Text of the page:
19/07/2013 - 06:47

Finbar to review ABC site options

19/07/2013 - 06:47


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The former ABC studio in the foreground would be retained but Finbar wanted to demolish the adjoining administration building.

Apartment developer Finbar Group is reassessing plans for a $175 million, 31-storey residential tower on Adelaide Terrace after being told it could not demolish a heritage-listed former ABC building.

The City of Perth's Development Assessment Panel members voted unanimously at a meeting last night to move a recommendation that Finbar's proposed development should be refused.

Finbar managing director Darren Pateman said it was considering its next move with its joint venture partner Ventrade, a Perth-based subsidiary of Singapore company Chuan Hup Holdings.

"In the end, the result was disappointing, but not unexpected," Mr Pateman said.

"We believe it would have been a good outcome for the site, the arts community and the state but we will now consider our options in consultation with our JV partners."

Finbar had proposed to conserve the $8 million Basil Kirke studio and gift it to a trust, as well as spend $1 million to refurbish it and create four studios for WA's performing arts and music community to use.

However it argued it was not feasible or prudent to restore or retain the adjoining administration building because of the significant works and cost required to bring it up to current building, health and safety codes.

Rowe Group principal and managing director Greg Rowe, who represented Finbar at the DAP meeting, said the developer had not tried to abdicate its responsibilities under the heritage listing.

Mr Rowe said as plans developed, the need to make changes had occurred and Finbar now felt it was not feasible or prudent to conserve the administration building as it had originally agreed to in 2010.

DAP deputy presiding member Brian Curtis said the decision to deny the proposal hinged on what the panel saw as a lack of alternative assessments to Finbar's assertion that demolishing the administration building was the only feasible and prudent course of action.

"My sense is you've done a lot of work to make this building work, but on the assumption that (the administration) building goes," Mr Curtis said.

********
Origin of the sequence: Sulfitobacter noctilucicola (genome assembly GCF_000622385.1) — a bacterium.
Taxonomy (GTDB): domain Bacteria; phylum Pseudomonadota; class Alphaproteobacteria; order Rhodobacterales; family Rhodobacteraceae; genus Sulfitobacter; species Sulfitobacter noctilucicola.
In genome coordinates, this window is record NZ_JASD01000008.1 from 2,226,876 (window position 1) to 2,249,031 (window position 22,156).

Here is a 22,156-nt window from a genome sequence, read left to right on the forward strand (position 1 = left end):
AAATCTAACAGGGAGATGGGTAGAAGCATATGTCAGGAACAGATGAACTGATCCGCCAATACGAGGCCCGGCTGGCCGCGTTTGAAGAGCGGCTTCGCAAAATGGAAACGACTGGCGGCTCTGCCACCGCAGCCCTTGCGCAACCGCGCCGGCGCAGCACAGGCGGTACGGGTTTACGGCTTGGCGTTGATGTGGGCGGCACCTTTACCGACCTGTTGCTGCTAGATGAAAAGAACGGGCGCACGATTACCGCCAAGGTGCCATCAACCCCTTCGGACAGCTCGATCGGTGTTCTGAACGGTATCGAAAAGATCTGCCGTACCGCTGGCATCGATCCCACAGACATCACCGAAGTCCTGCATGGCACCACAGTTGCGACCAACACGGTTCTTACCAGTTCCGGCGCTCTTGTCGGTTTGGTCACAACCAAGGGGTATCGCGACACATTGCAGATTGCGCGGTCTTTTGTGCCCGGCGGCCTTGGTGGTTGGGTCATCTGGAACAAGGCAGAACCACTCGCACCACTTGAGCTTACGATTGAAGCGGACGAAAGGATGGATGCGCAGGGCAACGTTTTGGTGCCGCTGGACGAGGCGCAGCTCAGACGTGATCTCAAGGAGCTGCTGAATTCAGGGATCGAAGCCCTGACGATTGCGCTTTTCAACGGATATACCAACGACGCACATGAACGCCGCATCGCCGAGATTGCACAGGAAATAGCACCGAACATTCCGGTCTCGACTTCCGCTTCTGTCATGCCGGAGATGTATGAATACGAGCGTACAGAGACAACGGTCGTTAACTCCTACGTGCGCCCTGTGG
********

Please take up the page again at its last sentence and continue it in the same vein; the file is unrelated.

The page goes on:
Finbar struck an agreement in 2010 to develop the 6,303 square metre site with Ventrade, five years after ABC vacated the 1960s-era buildings.

It spent six months in consultations with the City of Perth eventually agreeing to a plan to maintain both the ABC administration building and Basil Kirke studio.

The old ABC site was recognised by the Heritage Council of Western Australia in 2007 as having cultural heritage significance due in part to its post-war international style and its historic value related to the growth of the ABC as a broadcaster.

It was the place the ABC joined radio and television broadcasting and recording, and music recording together for the first time in WA.

Under Section 34 of the Heritage Act, had the proposed development been approved, Finbar would still have to get ministerial approval to demolish the heritage listed site.

Mr Curtis said he would have preferred if discussions continued between the developers, the City of Perth and the Heritage Council, instead of the case coming to DAP.

"What concerns me about this one is this feels like it's gone off the rails to a point to me, where it looks extremely difficult to retrieve," he said.

"This has been a challenging application in many respects but what I'm aware of is that there is a lot of experience in this room as to how these kinds of developments can actually be made to work."



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